Inferior alveolar nerve block 2% mepivacaine versus 4% articaine – trial

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The management of pain during root canal treatment is important to patient and dentist. Failure to achieve anaesthesia during inferior alveolar nerve block ranges from 30-90% and is attributable to anatomical considerations, anxiety and or inflammation. Consequently, use of different types of anaesthetic agent, increasing solution volume and alternative injection techniques have been advocated with reviews suggesting better performance from mepivacaine and articaine and recommending further studies.

The aim of this study was to assess inferior alveolar nerve block (IANB) success of 2% mepivacaine and 4% articaine in patients with symptomatic irreversible pulpitis (SIP) in mandibular molars during access cavity preparation and instrumentation.


Systemically health patients aged 18-50 with moderate-to-severe pain in mandibular molars with SIP were randomised to receive either 3.6 ml 2% mepivacaine hydrochloride with 1:100 000 adrenalin or 3.4 ml 4% articaine hydrochloride with 1:100 000 adrenalin. Block randomisation was used with patients being treated by 5 operators using the same protocol. Patient assessed pain intensity (Intraoperative pain, IOP) was measured during access cavity preparation and canal instrumentation using 11-point Numerical Rating Scale (NRS). Overall anaesthetic success was considered when both coronal access preparation and instrumentation were performed without the need for supplemental anaesthesia. The need for supplemental anaesthesia was recorded. Outcome variables included IOP during access, IOP during instrumentation and the incidence of need for supplemental anaesthesia [Yes/No] Relative risk (RR) and 95% confidence interval (CI) of anaesthetic failure was also calculated


  • 330 patients (232 female,98 male), 203 first permanent molars, 123 second molars and 4 third molars were included.
  • 5% reported severe preoperative pain, 18.5% moderate pain.
  • No significant differences were seen between the two groups for pain incidence or intensity (see table below).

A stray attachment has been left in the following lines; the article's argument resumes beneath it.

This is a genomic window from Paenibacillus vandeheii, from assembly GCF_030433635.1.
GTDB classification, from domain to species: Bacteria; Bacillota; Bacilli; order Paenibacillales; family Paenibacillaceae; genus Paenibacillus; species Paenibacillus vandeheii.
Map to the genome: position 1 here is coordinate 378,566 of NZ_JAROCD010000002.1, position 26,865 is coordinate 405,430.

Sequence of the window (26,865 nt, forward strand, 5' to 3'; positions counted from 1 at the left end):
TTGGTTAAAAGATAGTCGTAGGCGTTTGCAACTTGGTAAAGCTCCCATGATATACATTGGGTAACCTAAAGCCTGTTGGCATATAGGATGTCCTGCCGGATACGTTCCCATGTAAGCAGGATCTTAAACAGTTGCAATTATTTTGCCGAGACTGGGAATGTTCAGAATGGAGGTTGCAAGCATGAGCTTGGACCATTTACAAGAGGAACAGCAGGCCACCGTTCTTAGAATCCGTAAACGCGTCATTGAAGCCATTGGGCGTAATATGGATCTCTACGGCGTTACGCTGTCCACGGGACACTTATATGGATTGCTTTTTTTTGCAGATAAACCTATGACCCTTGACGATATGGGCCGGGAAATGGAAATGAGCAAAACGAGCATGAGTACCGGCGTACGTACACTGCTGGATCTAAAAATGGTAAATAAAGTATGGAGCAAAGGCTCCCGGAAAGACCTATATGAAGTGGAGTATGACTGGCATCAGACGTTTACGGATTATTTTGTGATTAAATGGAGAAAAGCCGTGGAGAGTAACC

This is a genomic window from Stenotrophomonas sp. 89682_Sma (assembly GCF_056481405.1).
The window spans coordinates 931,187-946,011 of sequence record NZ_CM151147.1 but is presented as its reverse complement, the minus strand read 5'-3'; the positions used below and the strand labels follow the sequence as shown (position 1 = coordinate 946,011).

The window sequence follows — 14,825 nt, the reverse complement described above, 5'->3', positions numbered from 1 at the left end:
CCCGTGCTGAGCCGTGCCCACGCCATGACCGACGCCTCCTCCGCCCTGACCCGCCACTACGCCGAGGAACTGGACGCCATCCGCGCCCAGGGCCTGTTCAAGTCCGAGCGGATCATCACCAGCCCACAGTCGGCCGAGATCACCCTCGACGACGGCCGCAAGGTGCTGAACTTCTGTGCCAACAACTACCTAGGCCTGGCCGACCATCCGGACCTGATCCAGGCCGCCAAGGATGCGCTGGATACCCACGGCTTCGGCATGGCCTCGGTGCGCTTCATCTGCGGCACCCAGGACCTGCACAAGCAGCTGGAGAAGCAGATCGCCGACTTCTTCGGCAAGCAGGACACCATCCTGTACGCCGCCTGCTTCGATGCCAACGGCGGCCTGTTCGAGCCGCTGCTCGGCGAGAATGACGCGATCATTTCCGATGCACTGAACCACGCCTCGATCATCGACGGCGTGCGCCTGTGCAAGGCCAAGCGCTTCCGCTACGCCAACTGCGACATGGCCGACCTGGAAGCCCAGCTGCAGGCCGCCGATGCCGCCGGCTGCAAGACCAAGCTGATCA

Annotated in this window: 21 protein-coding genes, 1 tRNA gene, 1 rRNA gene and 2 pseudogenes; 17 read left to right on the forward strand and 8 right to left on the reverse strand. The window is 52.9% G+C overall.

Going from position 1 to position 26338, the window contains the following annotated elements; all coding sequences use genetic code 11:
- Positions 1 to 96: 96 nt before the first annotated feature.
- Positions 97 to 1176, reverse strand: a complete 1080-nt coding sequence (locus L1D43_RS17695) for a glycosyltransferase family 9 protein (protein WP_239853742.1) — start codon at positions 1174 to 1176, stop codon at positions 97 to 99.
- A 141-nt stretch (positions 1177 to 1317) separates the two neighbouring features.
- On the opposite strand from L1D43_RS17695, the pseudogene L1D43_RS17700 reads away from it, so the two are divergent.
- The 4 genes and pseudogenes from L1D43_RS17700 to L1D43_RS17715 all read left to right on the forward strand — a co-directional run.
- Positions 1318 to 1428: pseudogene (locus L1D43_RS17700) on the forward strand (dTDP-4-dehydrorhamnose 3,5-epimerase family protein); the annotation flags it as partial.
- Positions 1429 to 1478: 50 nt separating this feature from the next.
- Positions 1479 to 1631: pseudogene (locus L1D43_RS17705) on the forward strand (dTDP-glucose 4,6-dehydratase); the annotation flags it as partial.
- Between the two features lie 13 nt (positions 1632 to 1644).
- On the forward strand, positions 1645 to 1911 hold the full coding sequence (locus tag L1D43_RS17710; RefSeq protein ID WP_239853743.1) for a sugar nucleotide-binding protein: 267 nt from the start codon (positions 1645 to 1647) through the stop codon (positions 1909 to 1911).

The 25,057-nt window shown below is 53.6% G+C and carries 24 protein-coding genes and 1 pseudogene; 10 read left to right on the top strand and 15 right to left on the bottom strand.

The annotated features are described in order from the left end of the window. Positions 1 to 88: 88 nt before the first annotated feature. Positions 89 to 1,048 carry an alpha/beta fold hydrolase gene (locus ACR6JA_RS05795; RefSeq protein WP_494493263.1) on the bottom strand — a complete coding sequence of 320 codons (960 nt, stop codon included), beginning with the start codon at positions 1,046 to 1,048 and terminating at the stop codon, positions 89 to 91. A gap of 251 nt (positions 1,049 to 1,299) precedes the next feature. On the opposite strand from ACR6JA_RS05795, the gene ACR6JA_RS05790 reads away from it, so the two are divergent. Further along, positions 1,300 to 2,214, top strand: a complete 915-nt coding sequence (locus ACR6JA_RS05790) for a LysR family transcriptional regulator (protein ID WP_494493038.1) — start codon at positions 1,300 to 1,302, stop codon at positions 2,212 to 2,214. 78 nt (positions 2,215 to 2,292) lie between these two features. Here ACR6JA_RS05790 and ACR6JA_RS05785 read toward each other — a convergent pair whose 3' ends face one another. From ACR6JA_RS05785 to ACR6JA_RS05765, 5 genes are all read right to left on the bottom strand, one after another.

(n = 165)


(n = 165)

Pain intensity – access 4.41 (3.04) Mean (SD) 3.95 (3.04) Mean (SD)
Pain intensity -instrumentation 4.44 (3.06) Mean (SD) 4.15 (2.96) Mean (SD)
Pain during access
No 17.0% 18.8%
Mild 24.2% 28.5%
Moderate 32.1% 29.1%
Severe 26.7% 23.6%
Pain during instrumentation
No 17.6% 17.0%
Mild 21.2% 26.7%
Moderate 34.5% 32.1%
Severe 26.7% 24.2%
  • Relative risk (RR) of anaesthetic failure for mepivacaine relative to articaine during
    • Access preparation RR = 11 (95%CI; 0.92 to 1.35)
    • Instrumentation RR = 09 (95%CI; 0.91 to 1.30)
    • Overall risk of failure RR = 09 (95%CI; 0.91 to 1.30)
  • Overall anaesthetic success rate was 35.8% for mepivacaine and 41.2% for articaine with the number failures shown in the table below.
  Mepivacaine Articaine
Access Preparation 97(91.5%%) 87(89.7%)
Instrumentation 9(8.5%%) 9(10.3%)
Total 106 97
  • 6% of the mepivacaine cases and in 38.2% % of the articaine cases required supplemental anaesthesia
  • No adverse effects were reported.


The authors concluded: –

2% mepivacaine and 4% articaine demonstrate similar IANB success rates for mandibular molars with SIP. Intraoperative pain experience during endodontic treatment can be associated with preoperative pain, molar type and age.


This trial is registered on the and follows the Preferred Reporting Items for RAndomised Trials in Endodontics (PRIRATE) 2020 guidelines (Nagendrababu, et al., 2020). It was undertaken in a single university setting and powered to detect a 15% difference in failure rate between the two groups.  The use of 3.6 ml of 2% mepivacaine hydrochloride with 1:100000 adrenalin was compared with 3.4 ml of 4% articaine hydrochloride with 1:100000 adrenalin with no statistically significant differences seen between the two anaesthetic solutions. There were also no adverse effects such as paraesthesia, oedema, haematoma, dizziness, nausea, tremors, allergy or syncope. As the authors note while the two anaesthetic agents had similar efficacy, they have different chemical and pharmacokinetics which may affect clinical decision making.  This was a large well conducted trial adds to the body of evidence from studies and systematic reviews.


Primary Paper

Habib MFOM, Tarek S, Teama SME, Ezzat K, El Boghdadi RM, Marzouk A, Fouda MY, Gawdat SI, Bedier MM, Amin SAW. Inferior alveolar nerve block success of 2% mepivacaine versus 4% articaine in patients with symptomatic irreversible pulpitis in mandibular molars: A randomized double-blind single-centre clinical trial. Int Endod J. 2022 Nov;55(11):1177-1189. doi: 10.1111/iej.13810. Epub 2022 Aug 20. PMID: 35947082.

Clinical trials.Gov identifier NCT04822415

Other references

Nagendrababu V, Duncan HF, Bjørndal L, Kvist T, Priya E, Jayaraman J, Pulikkotil SJ, Dummer PMH. PRIRATE 2020 guidelines for reporting randomized trials in Endodontics: explanation and elaboration. Int Endod J. 2020 Jun;53(6):774-803. doi: 10.1111/iej.13304. Epub 2020 May 9. PMID: 32266988.

Dental Elf – 25th Feb 2022

Pulpal anaesthesia for symptomatic irreversible pulpitis in mandibular molars

Dental Elf – 27th Aug 2021

Articaine: Safety and efficacy compared to lidocaine

Dental Elf – 24th Jan 2022,


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